My general position on the 2020 presidential nomination is that all of the candidates, except for Tulsi Gabbard or Michael Bloomberg if he runs, are basically acceptable and all believe in about 80% of the same things. Now, that other 20% counts and there’s nothing wrong a vigorous debate over it, but people who are ready to sit out the election or otherwise blow up because their preferred liberal candidate doesn’t win and some other, quite similar, candidate does win are really missing the forest for the trees.
That said, there are real divisions in the Democratic Party. But I don’t really buy that they are over ideology because there’s just not that much difference between anyone. Bernie Sanders and Alexandria Ocasio-Cortez are just 70s era liberals who believe in pushing their ideas aggressively, but they aren’t calling for large scale nationalization of private property here. Cory Booker obviously is way too close to Wall Street and Kamala Harris’ record as a prosecutor is a problem at a moment when the Democratic base has moved away from 90s style politics, but on most issues, they don’t have big disagreements with Bernie.
Where the real division exists is over ideas. There are two generations of Democrats who came to office in an era where they had to apologize for being liberals, where Republicans were in the ascendant, where the model for political success was Bill Clinton. Postwar liberalism had spent a lot of its intellectual force and most of the ideas–as bad as they all were–in American politics were coming from the right. This has created some pretty tepid leadership. Probably no one embodies this more than Chuck Schumer, but both Nancy Pelosi and Barack Obama have pretty sharp limits on big ideas they are going to embrace.
This all leads to me Michelle Goldberg’s column today on the Green New Deal. While I am typically skeptical of the political science stuff she starts with, I do think this is pretty close to correct:
A rapidly congealing conventional wisdom holds that the Green New Deal is likely to be electoral kryptonite for Democrats. Mitch McConnell, the Senate majority leader, clearly thinks the proposal is politically toxic, which is why he plans to have senators vote on it.
Maybe McConnell is right. I’ve lived through enough right-wing backlashes to worry about left-wing overreach. But it seems at least possible that, at this moment of social breakdown and planetary emergency, the calculus of what’s politically feasible could be changing. The electorate certainly is; within the next decade, millennials, the most diverse and perhaps most progressive generation in history, will be the single largest voting bloc.
If we are in fact on the cusp of a new political epoch, then a sweeping, idealistic plan for social transformation is not a wild fantasy but a practical necessity.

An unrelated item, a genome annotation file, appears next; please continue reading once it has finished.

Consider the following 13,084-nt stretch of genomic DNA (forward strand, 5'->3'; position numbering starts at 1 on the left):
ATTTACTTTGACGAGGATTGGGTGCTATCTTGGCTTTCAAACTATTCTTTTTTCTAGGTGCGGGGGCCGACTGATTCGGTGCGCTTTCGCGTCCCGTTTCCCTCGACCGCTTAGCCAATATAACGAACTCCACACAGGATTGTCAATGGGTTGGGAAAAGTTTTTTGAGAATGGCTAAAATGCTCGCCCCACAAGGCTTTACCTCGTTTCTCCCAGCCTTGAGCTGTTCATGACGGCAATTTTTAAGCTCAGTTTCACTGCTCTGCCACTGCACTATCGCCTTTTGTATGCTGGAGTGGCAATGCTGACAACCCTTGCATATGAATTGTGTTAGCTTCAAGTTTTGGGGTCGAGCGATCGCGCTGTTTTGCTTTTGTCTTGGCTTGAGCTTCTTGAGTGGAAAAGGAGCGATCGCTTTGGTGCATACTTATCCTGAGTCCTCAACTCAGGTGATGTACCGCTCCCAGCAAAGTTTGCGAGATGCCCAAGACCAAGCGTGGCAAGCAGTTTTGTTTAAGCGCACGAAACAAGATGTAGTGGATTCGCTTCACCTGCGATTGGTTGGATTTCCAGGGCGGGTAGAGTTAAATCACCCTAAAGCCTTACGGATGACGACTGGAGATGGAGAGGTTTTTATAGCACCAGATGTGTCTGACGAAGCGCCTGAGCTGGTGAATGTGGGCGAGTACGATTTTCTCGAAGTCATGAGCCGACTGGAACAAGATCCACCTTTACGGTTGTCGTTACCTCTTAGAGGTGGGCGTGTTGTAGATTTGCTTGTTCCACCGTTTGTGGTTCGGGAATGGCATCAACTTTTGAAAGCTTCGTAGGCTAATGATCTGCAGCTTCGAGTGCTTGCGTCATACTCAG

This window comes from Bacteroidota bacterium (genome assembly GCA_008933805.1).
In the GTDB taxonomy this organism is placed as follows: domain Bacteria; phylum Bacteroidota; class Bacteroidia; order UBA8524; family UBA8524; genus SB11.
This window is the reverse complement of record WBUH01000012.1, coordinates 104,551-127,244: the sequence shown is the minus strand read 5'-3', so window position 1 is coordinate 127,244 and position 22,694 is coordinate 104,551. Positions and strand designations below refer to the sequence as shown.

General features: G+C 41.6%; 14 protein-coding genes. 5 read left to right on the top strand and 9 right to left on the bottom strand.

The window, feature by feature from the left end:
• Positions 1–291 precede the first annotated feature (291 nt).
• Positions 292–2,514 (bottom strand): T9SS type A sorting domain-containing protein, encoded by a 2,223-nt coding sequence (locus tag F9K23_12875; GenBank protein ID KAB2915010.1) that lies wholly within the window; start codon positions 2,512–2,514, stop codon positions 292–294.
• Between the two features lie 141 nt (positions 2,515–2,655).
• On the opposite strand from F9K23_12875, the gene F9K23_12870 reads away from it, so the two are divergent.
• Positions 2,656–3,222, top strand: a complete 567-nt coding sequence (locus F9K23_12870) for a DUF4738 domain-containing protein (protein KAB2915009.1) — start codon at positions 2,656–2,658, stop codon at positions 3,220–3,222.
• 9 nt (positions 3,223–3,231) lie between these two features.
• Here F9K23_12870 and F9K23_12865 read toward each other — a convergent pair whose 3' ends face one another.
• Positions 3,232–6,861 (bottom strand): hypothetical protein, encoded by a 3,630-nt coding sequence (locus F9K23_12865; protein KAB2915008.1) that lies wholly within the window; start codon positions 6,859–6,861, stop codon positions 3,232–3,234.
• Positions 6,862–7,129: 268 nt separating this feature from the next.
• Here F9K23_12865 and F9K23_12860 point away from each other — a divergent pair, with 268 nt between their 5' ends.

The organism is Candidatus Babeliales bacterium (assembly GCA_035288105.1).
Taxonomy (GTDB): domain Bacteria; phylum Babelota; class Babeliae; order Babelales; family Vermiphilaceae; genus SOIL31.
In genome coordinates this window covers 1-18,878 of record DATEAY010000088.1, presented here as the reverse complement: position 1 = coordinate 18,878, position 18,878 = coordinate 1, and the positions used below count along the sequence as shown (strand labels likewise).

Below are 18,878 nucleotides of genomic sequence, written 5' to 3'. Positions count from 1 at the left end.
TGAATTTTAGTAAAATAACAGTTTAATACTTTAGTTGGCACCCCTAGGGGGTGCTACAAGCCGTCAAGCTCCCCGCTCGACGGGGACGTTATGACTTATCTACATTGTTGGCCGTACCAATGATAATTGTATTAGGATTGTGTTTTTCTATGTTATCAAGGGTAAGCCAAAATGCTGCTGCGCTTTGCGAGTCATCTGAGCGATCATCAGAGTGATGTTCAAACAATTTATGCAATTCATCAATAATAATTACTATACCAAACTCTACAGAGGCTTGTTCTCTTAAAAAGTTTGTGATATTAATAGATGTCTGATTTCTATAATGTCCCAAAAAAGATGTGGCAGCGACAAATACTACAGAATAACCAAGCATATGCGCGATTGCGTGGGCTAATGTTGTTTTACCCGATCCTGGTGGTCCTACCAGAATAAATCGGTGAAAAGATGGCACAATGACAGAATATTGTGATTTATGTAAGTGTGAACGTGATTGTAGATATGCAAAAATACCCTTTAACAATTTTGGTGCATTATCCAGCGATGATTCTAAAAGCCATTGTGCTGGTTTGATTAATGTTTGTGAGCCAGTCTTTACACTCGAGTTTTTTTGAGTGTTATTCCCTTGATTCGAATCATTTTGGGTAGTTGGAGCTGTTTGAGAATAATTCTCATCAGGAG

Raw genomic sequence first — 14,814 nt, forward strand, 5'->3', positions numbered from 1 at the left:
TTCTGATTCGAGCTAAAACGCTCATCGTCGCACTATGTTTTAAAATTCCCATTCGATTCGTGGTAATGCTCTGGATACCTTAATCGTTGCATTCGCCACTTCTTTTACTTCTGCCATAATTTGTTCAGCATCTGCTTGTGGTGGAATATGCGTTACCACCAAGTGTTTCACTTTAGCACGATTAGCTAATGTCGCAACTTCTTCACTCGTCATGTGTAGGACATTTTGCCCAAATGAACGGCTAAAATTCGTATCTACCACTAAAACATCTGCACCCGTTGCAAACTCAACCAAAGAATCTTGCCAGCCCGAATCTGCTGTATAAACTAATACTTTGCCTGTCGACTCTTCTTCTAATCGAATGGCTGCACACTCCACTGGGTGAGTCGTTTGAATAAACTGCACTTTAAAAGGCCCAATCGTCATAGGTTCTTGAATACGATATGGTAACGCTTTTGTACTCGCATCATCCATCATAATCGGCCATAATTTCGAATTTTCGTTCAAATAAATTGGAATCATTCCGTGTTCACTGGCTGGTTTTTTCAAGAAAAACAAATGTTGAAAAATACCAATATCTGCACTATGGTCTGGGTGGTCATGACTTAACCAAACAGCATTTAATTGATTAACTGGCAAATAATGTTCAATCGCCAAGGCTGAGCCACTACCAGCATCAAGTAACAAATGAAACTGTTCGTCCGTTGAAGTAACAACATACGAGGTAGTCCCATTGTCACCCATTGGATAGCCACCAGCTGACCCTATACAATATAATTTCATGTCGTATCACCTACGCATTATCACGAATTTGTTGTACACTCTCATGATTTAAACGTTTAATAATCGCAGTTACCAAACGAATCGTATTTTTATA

This is not to say there’s nothing to dispute in the Green New Deal resolution introduced in Congress last week. Ocasio-Cortez’s staff certainly made a mistake by releasing a flip document about the resolution saying that it will be impossible to “fully get rid of farting cows and airplanes” in 10 years, giving Republicans an opening to claim that Democrats want to ban hamburgers and air travel.
Bloomberg columnist Noah Smith makes a convincing case for a version of a Green New Deal that emphasizes funding for the development and export of green technologies and includes a carbon tax and carbon tariffs. The United States, after all, is responsible for only about 14 percent of current global greenhouse gas emissions; in a hypothetical future where America became a leader on climate, it would probably have to use economic incentives to convince other countries to change their behavior.
Still, the fact that more centrist thinkers are now coming up with their own takes on the Green New Deal is testament to the idea’s conceptual power. If there’s a mainstream debate about how best to completely reorient the economy around environmental sustainability, then the proponents of the Green New Deal are already winning.
Democrats who are dismissive of the Green New Deal, including Speaker Nancy Pelosi and Senator Joe Manchin, of West Virginia, have written it off as a “dream.” But if America is going to start again after the nightmare of Trump, maybe dreaming big is what’s needed.
McConnell is going to hold that vote and probably 30-35 senators vote for it. But that’s not really a repudiation of the idea of a Green New Deal. Rather, it’s a sign that for the first time in a very long time, the left is putting forward big new ideas in the Democratic Party. A lot of politicians who still believe their biggest threat is from conservatives and who still embrace a centrist rhetoric are going to be scared of this. It just means that the takeover of the Democratic Party by those who want big bold plans is a work in progress. Given that every possible presidential candidate is going to embrace the idea on some level or another means that it is going to become Democratic orthodoxy in time. But the real battle within the party is in convincing older members that these big ideas are the path forward to electoral victory. Given that the Republican ideology that has dominated the nation in the past 40 years is completely spent and they are relying on undermining democracy to hold power, there is now a huge vacuum in the nation’s political world for ground-shifting ideas. The left is going to provide them and Democrats need to realize this is their path forward.